3

There are actually three ways your luggage can get from A to B and it's possible that different airlines use different words for it: carry-on. You carry or pull it with you everywhere, including onto the airplane. If it's larger than the limits they publish on the website, you'll be forced to check it and possibly pay the checked bag fee checked. You hand ...


3

You must book the ticket through United. However any flight partner that can be booked through United is valid. Your specific situation applies to me. I had enough miles on United to book an international flight. I found a flight on United.com that went through Air Canada. They took my miles without a problem and I was able to fly on Air Canada with United ...


3

You can use it to buy a ticket from United. Under certain situations, known as a code share, United will sell you a ticket on an Air Canada plane. They generally won't sell you a ticket from one Canadian city to another unless it's part of a longer itinerary, and Air Canada won't operate a plane from one US city to another, but if you want to go between say ...


2

There are two different sets of privileges here, those supplied by the airline program and those by the credit card. The overwhelming majority of truly frequent flyers (50,000+ miles per year) are traveling for business purposes, where someone else is paying for and oftentimes also booking the flights. So long as your Mileage Plus number is on the passenger ...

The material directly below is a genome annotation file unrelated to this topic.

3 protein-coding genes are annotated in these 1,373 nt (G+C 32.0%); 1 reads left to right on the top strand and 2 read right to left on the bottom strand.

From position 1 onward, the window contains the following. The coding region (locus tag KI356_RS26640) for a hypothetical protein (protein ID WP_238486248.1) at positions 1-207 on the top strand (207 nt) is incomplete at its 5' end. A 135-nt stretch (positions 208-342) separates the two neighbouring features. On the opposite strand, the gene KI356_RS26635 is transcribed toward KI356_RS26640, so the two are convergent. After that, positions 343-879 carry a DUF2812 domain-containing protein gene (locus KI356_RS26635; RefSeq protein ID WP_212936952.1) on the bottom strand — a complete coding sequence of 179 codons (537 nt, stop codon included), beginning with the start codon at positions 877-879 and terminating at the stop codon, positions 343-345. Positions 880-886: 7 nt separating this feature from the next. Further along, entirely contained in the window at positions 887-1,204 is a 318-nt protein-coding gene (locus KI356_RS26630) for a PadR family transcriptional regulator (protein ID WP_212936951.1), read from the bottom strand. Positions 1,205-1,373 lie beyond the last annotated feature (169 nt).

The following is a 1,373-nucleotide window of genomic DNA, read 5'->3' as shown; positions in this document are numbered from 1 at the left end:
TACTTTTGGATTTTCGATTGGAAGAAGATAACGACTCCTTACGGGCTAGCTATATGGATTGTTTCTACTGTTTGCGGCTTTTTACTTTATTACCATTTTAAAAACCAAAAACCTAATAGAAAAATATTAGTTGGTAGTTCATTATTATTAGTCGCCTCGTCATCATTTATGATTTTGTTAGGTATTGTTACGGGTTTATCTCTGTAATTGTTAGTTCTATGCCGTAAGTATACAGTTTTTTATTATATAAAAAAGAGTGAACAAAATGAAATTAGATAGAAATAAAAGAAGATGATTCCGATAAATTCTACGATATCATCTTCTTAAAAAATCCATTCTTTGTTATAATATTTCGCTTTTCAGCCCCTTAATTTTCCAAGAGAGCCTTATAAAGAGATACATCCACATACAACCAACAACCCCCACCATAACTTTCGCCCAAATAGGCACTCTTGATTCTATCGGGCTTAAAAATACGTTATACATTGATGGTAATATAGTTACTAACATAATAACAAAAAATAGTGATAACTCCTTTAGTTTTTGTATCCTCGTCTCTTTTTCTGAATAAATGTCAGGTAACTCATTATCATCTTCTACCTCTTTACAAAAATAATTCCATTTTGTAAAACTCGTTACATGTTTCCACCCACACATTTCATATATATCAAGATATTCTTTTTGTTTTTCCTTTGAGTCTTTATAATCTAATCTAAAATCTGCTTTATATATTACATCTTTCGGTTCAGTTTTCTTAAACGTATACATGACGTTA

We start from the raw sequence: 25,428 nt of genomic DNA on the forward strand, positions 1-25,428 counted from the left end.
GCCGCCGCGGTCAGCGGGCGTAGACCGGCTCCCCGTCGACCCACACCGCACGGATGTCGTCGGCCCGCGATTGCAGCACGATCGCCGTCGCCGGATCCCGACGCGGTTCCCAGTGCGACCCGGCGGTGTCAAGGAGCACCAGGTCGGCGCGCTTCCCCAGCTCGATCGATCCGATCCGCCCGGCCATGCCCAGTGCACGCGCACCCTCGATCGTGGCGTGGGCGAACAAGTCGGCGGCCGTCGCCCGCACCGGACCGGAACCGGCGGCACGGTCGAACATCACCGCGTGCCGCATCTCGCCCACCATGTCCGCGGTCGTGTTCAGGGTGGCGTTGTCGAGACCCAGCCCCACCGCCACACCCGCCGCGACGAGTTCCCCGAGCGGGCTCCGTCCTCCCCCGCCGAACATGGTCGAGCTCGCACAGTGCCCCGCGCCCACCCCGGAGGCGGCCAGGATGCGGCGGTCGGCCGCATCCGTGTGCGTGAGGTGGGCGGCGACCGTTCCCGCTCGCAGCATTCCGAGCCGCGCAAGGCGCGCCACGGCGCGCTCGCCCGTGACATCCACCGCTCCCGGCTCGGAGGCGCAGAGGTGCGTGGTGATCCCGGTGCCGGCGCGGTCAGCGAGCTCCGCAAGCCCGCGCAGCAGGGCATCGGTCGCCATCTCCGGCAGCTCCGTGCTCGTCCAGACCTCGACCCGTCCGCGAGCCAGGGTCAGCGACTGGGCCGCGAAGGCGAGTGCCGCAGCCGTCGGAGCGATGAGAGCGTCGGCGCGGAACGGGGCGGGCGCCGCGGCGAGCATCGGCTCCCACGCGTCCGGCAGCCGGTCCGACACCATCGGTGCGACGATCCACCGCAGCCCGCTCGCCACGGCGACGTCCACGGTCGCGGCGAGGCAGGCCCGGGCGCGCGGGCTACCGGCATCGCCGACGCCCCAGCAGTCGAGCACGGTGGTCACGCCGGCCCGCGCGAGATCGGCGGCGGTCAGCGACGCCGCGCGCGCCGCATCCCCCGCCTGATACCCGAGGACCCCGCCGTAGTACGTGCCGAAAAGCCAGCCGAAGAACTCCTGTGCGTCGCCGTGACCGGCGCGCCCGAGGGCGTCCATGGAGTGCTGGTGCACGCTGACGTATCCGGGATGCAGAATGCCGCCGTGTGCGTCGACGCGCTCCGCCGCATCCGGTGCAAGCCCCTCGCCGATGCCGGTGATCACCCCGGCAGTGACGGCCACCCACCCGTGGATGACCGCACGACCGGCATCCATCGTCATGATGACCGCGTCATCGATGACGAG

2

This is more a "related information" post than an answer per se, but it seems potentially useful enough for those interested in digging to be worth posting as an answer: There is a wealth of information here - Travelocity - FARE RULES - not explanatory per se, but notes on fare rules written for use (it seems) by somebody familiar with the "jargon" ...


2

Yes. Short-range Bluetooth devices including typical headphones, keyboards and mice have been allowed on flights for some time. (Probably since airlines began to provide and sell Wi-Fi internet access.) There have been recent developments that expanded the use of personal electronic devices, Wi-Fi, and short-range Bluetooth during all phases of flight. The ...


2

According to eHow.com (but there is no reference to airline/regulation organisation), you CAN use Bluetooth devices on a plane. It just has to be AFTER they say you can use electronic devices (i.e. not when taking off and landing).


1

The new baggage policy implemented by the airlines are a nightmare. In this case where you depart from IND TO EWR on UA, and then from EWR to TYO, the US DOT made a ruling that when a carrier starts a journey that carriers bagggae allowance applies to/from the USA for his complete journey. Therefore, UA applied the correct procedures, and the regulators is ...


1

You can totally do that, you just need to book them on the same departure date and flight number. The one thing that sucks about doing that is usually reward tickets don't allow you to choose a seat in advance, so if they're on separate itineraries, you probably won't be sitting together. Solution, call United after you book, and ask super nicely. ...



Only top voted, non community-wiki answers of a minimum length are eligible